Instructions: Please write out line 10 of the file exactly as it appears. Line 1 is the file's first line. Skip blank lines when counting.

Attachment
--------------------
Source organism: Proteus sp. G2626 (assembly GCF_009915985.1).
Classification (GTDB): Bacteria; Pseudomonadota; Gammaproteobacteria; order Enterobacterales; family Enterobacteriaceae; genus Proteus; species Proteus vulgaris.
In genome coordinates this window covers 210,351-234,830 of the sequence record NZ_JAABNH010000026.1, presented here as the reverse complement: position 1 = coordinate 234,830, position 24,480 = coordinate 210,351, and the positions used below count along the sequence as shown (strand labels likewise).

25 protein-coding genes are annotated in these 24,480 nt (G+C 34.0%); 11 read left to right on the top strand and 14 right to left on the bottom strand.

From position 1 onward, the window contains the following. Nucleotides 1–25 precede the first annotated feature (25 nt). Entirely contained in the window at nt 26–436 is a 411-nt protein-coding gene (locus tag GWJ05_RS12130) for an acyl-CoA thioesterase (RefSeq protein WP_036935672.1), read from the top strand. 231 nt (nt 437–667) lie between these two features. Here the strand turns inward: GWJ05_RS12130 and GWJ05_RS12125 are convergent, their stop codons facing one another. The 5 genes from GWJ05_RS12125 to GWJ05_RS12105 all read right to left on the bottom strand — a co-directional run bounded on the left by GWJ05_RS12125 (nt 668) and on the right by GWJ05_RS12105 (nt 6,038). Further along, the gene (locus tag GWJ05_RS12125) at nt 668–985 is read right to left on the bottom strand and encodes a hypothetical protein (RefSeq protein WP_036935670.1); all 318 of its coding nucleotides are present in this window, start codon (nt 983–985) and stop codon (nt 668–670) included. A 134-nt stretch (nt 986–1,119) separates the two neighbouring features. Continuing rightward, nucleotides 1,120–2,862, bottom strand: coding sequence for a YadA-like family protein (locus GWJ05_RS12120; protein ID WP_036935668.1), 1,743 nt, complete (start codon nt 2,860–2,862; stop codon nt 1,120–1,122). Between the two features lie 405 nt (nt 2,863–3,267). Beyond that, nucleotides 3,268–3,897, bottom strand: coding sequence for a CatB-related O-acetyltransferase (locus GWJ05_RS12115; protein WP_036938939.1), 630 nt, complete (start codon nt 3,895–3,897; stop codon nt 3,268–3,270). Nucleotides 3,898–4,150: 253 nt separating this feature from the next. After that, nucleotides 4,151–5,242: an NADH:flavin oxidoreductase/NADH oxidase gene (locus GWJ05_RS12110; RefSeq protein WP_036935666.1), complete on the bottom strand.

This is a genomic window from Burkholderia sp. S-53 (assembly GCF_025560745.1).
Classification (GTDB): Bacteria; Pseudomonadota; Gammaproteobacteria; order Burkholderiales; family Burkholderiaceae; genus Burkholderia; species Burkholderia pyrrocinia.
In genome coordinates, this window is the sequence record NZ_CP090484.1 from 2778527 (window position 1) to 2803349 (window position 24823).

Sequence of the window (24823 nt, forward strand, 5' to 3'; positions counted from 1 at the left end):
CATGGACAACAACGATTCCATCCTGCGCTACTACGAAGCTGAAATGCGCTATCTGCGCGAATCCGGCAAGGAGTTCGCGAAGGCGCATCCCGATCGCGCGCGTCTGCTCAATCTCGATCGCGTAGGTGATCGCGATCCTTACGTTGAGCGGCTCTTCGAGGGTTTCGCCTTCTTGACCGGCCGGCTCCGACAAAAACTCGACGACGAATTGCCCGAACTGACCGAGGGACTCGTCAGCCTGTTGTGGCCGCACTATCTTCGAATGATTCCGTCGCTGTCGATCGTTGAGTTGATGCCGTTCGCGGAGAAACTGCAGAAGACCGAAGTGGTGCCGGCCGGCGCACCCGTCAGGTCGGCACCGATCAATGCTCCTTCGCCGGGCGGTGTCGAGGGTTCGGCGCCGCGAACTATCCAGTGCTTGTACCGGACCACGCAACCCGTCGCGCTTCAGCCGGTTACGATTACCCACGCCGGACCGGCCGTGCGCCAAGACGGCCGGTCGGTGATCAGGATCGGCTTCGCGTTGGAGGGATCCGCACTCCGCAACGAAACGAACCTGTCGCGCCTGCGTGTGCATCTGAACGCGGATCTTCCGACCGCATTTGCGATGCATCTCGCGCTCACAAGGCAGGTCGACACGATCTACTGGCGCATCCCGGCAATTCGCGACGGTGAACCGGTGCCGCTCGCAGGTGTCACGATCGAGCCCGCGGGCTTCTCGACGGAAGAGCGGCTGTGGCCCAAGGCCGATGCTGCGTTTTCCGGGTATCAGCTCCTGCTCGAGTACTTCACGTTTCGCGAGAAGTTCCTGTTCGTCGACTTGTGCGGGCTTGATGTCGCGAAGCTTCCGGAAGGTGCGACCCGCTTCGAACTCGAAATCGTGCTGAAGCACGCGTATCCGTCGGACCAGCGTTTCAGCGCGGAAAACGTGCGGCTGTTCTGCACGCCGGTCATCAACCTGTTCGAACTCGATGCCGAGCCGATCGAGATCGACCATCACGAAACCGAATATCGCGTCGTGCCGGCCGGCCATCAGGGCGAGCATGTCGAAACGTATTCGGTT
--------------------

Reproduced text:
CATGGACAACAACGATTCCATCCTGCGCTACTACGAAGCTGAAATGCGCTATCTGCGCGAATCCGGCAAGGAGTTCGCGAAGGCGCATCCCGATCGCGCGCGTCTGCTCAATCTCGATCGCGTAGGTGATCGCGATCCTTACGTTGAGCGGCTCTTCGAGGGTTTCGCCTTCTTGACCGGCCGGCTCCGACAAAAACTCGACGACGAATTGCCCGAACTGACCGAGGGACTCGTCAGCCTGTTGTGGCCGCACTATCTTCGAATGATTCCGTCGCTGTCGATCGTTGAGTTGATGCCGTTCGCGGAGAAACTGCAGAAGACCGAAGTGGTGCCGGCCGGCGCACCCGTCAGGTCGGCACCGATCAATGCTCCTTCGCCGGGCGGTGTCGAGGGTTCGGCGCCGCGAACTATCCAGTGCTTGTACCGGACCACGCAACCCGTCGCGCTTCAGCCGGTTACGATTACCCACGCCGGACCGGCCGTGCGCCAAGACGGCCGGTCGGTGATCAGGATCGGCTTCGCGTTGGAGGGATCCGCACTCCGCAACGAAACGAACCTGTCGCGCCTGCGTGTGCATCTGAACGCGGATCTTCCGACCGCATTTGCGATGCATCTCGCGCTCACAAGGCAGGTCGACACGATCTACTGGCGCATCCCGGCAATTCGCGACGGTGAACCGGTGCCGCTCGCAGGTGTCACGATCGAGCCCGCGGGCTTCTCGACGGAAGAGCGGCTGTGGCCCAAGGCCGATGCTGCGTTTTCCGGGTATCAGCTCCTGCTCGAGTACTTCACGTTTCGCGAGAAGTTCCTGTTCGTCGACTTGTGCGGGCTTGATGTCGCGAAGCTTCCGGAAGGTGCGACCCGCTTCGAACTCGAAATCGTGCTGAAGCACGCGTATCCGTCGGACCAGCGTTTCAGCGCGGAAAACGTGCGGCTGTTCTGCACGCCGGTCATCAACCTGTTCGAACTCGATGCCGAGCCGATCGAGATCGACCATCACGAAACCGAATATCGCGTCGTGCCGGCCGGCCATCAGGGCGAGCATGTCGAAACGTATTCGGTT